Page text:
by Patrick Griffin figures by Olivia Foster Wincing slightly, Josiah Zayner depressed the plunger of the syringe in his right hand. “This will modify my genes to give me bigger muscles,” he told the crowd—attendees of a biotechnology conference in San Francisco last October. They nervously laughed and then applauded, having witnessed the first instance of someone trying to edit their own genome using a … Continue reading Edit Thyself: Biohacking in the age of CRISPR
The discovery of CRISPR/Cas9 is one of the biggest scientific breakthroughs in recent memory. This technology, first discovered in microbes, enables the cleaving of DNA in order to remove or replace existing genes. For a crash course into the history of CRISPR/Cas9 discovery and development with primary sources please refer to the footnote*. This technology will enable us cure many genetic diseases. Work is currently … Continue reading A major obstacle to CRISPR/Cas9 – preexisting immunity
Many diseases are caused by genetic mutations. Small mutations can cause certain cancers, some cases of blindness, influence heart disease, and many other pathologies. A new and powerful technology called CRISPR-Cas9 aims to correct for these genetic mutations by cutting out a piece of malfunctioning DNA, and replacing it with a piece of genetic material that functions correctly. Biologists first discovered CRISPR-Cas9 in bacteria. Through careful … Continue reading You are unique – Does your gene editing treatment need to be too?
CRISPR 2.0 is causing quite the ruckus in the scientific community. Why? Imagine that you had written a note in permanent marker, but later decided you wanted to change a single word. Without the ability to erase, your options would be limited, and further changes might make the note illegible. New CRISPR technologies, or “base editors,” behave as molecular erasers. These molecular erasers enable you to very precisely … Continue reading CRISPR 2.0: Genome engineering made easy as A-B-C
The Church lab at Harvard University recently announced plans to create a hybrid mammoth and elephant. Using a technology called CRISPR, researchers in the Church lab have learned how to insert mammoth DNA into the cells of modern elephants. Theoretically, this could set the stage for developing an embryo with DNA from both a modern elephant and the woolly mammoth. The group would like to … Continue reading Could Woolly Mammoths Walk Again?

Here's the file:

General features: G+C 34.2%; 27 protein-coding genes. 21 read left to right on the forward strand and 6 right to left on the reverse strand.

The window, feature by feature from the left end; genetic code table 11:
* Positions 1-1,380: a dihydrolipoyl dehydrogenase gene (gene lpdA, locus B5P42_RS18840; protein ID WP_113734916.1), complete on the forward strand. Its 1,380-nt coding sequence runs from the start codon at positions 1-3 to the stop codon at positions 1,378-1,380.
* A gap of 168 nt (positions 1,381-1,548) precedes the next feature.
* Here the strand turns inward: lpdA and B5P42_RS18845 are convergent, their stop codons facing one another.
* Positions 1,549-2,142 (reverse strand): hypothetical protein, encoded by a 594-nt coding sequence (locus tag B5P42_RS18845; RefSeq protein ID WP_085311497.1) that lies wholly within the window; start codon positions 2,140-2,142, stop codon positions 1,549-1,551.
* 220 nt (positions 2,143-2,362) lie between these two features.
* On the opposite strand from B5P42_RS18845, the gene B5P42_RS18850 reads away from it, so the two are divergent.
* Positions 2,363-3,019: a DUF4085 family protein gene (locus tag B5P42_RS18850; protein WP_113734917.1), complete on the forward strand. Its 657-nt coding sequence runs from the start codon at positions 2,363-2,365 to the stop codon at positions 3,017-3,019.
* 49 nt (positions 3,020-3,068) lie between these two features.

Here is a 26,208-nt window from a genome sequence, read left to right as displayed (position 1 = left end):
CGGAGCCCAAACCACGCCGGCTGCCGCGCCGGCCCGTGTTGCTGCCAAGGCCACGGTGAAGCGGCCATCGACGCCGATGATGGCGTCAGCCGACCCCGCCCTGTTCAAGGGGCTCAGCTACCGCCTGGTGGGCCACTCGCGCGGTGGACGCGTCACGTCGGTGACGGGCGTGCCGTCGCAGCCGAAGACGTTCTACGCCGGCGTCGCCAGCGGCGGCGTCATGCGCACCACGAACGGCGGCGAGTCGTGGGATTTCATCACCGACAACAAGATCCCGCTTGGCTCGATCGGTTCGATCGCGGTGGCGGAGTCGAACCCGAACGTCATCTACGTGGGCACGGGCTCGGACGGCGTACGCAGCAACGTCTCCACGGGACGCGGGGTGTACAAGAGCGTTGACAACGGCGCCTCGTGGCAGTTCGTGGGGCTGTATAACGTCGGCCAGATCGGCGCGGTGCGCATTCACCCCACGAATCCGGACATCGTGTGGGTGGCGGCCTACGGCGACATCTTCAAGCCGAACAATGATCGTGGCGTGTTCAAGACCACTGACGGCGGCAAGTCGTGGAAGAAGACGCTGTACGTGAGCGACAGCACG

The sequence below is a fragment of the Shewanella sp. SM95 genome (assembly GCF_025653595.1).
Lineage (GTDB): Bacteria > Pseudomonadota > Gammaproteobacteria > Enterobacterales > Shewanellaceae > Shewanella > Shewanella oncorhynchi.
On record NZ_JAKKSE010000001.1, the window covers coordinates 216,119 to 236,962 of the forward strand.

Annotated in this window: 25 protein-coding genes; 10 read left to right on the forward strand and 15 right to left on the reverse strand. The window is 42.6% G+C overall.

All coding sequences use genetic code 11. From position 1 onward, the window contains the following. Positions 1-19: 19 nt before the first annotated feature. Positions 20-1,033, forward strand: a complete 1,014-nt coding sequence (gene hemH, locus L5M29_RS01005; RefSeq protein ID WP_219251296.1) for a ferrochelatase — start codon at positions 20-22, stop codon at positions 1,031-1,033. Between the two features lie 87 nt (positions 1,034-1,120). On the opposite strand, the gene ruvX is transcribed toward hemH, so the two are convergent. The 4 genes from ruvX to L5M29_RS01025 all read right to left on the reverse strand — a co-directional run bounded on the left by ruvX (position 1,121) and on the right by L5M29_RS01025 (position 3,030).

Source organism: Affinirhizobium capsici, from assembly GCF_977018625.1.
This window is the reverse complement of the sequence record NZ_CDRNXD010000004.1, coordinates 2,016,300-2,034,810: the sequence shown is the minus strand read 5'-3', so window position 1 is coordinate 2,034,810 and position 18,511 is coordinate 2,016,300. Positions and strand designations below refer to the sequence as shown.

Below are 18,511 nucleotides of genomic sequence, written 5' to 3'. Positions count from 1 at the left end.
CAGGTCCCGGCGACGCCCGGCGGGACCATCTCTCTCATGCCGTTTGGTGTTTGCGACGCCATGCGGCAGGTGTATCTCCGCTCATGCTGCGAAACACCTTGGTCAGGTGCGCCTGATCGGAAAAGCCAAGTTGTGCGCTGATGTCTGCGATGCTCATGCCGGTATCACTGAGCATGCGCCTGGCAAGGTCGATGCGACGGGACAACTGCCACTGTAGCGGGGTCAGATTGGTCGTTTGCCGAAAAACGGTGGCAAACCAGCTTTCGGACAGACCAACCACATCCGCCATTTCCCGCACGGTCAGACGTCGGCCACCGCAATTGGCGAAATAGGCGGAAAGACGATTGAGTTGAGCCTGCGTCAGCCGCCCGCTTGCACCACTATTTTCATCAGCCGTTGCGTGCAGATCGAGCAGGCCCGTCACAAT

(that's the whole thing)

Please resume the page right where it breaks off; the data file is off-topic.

by Christopher Gerry figures by Mike MacArthur The last few years have seen an explosion in our capacity to study the human genetic code. In particular, a technology called CRISPR/Cas9 has been at the forefront of many of these advances, capturing the imagination of scientists and the attention of the general public. CRISPR (Clustered Regularly Interspaced Short Palindromic Repeats) is a type of bacterial self-defense … Continue reading Is Genetic Surgery in My Future?: A conversation with Dr. John Doench about CRISPR and genome editing
The first clinical trial using the gene editing technique CRISPR was given the go-ahead by panel from the US National Institutes of Health (NIH). The trial is aimed at determining if the technique is safe for use on human subjects. As there is much we have yet to learn about genes and their expression, it is a valid concern that modifying DNA in humans could … Continue reading First Human Trial of Gene Editing Technique CRISPR Approved
Advances in gene editing technology have spurred considerable progress towards a treatment for Duchenne muscular dystrophy (DMD). Although the disease is rare – affecting roughly 1 in 5,000 male births – its consequences are devastating: patients are confined to wheelchairs at an early age and often succumb to heart or respiratory failure in their twenties or thirties. No treatments are currently available, but three separate … Continue reading Gene editing emerges as a new therapeutic strategy for Duchenne muscular dystrophy